Insurance for Data Security Breaches: What Businesses Need to Know

In the last 15 years, virtually all business information and data has migrated from being stored on paper to being stored electronically. Now, rather than physically breaking into your office or facility, a thief can gain access via your computer system, and steal or corrupt virtually all of your information quickly. According to a leading publication, in the last 10 years there have been over 6,000 reported data breaches comprising over 800 million records.

With the explosion in electronically stored information has come a similar explosion in laws, statutes, and regulations, with names like HIPPA, HITECH, FACTA and others, State and Federal, that may impose liability on businesses for data breaches.

Finally, traditional insurance policies are unlikely to provide coverage, and the newer “cyber coverage” policies come in a wide and confusing array of variations.

Isn’t My Standard Insurance Enough?  

The answer is almost certainly no.Since 2014, the standard CGL policy – which is the bedrock of most business insurance plans – has specifically excluded coverage for data breach liability. Other types of insurance maintained by businesses – D&O, E&O, Umbrella, etc. – are not designed to cover liability resulting from data breaches.

The Solution:  “Cyber” Insurance Policies

There is no standard “form” policy (yet) for coverage for data breaches. Each company has its own form and name, such as “cyber liability,” “network security,” “cyber security,” “data breach,” and others. These policies are offered as stand alone policies, or can be added to standard policies such as CGL or business owners’ policies (“BOP”).

When looking for data breach coverage, ask yourself 2 questions:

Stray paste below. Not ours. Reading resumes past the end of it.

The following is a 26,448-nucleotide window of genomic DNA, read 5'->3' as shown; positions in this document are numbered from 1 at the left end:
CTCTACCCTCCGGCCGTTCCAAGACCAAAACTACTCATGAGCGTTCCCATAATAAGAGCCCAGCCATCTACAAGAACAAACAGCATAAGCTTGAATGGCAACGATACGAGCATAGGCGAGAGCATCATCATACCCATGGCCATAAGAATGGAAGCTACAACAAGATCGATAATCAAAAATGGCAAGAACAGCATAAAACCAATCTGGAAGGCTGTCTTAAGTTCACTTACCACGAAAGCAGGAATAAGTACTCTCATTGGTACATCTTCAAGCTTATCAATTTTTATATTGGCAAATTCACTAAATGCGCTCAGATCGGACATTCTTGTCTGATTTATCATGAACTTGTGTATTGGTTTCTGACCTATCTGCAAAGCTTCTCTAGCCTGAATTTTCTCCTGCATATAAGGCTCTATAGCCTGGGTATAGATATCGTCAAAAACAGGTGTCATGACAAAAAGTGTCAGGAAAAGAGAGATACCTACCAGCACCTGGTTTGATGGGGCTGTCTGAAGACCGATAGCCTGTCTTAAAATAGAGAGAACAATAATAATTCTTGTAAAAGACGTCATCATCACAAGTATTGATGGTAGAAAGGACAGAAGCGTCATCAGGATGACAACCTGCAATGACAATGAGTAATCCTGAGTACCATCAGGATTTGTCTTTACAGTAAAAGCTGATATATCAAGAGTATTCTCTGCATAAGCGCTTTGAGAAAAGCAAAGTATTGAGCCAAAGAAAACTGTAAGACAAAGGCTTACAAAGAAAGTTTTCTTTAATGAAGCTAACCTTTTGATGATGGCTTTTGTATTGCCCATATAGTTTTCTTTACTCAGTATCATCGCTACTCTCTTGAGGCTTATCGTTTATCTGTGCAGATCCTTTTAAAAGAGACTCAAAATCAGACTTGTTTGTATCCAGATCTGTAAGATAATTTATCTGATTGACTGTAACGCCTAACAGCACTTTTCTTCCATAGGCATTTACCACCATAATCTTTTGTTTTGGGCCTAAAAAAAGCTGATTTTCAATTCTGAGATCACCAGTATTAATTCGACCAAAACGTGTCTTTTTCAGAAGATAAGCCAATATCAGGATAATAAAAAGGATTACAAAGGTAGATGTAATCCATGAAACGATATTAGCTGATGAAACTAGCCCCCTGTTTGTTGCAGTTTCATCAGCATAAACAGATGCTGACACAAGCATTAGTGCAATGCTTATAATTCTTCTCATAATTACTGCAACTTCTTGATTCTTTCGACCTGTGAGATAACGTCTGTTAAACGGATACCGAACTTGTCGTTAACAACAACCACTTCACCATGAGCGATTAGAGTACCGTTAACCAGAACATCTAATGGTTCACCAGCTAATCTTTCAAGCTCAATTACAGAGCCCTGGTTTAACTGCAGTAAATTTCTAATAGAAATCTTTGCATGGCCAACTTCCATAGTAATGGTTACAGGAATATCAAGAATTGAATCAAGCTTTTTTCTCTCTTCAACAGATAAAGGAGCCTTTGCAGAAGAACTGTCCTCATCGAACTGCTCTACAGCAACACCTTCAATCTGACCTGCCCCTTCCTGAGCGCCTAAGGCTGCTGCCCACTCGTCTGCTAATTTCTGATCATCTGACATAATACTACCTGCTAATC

1. What data breach risks is your business exposed to?  In other words, if a hacker gained access to your system, what could he steal?
  2. What are the potential consequences/liabilities associated with a data breach at your business?

The answers to these 2 questions will help you narrow your focus and guide your search.

FACTORS TO EVALUATE Cyber Insurance Policies for data breaches:

  • Response costs
    • crisis management / public relations
    • notification of potential victims
    • credit monitoring
  • Costs of regulatory proceedings / investigations / penalties
  • Cyber investigative expenses
  • Business interruption
  • Data recovery or restoration
  • Defense costs in lawsuits
  • Damages and expenses from third party claims
  • Cyber extortion

Like the old, faithful CGL policy, cyber liability policies are now a necessity for many businesses.


Image by flikr user Senator Mark Warner, licensed under Creative Commons Attribution 2.0 Generic (CC BY 2.0) here.

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About the Authors

Alan M. Ruley

Alan Ruley is a seasoned civil trial and appellate lawyer. He represents clients in a wide variety of disputes in federal court, state court, and the North Carolina Business Court, focusing primarily on business litigation, intellectual property, insurance coverage and recovery, banking and employment.
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Allison Parker ediscovery attorney

Allison Buckner Parker

Allison is on a leave of absence from Bell, Davis & Pitt and the day-to-day practice of law. Allison Parker is a litigator, focusing primarily on insurance coverage litigation for corporate policyholders and business litigation.
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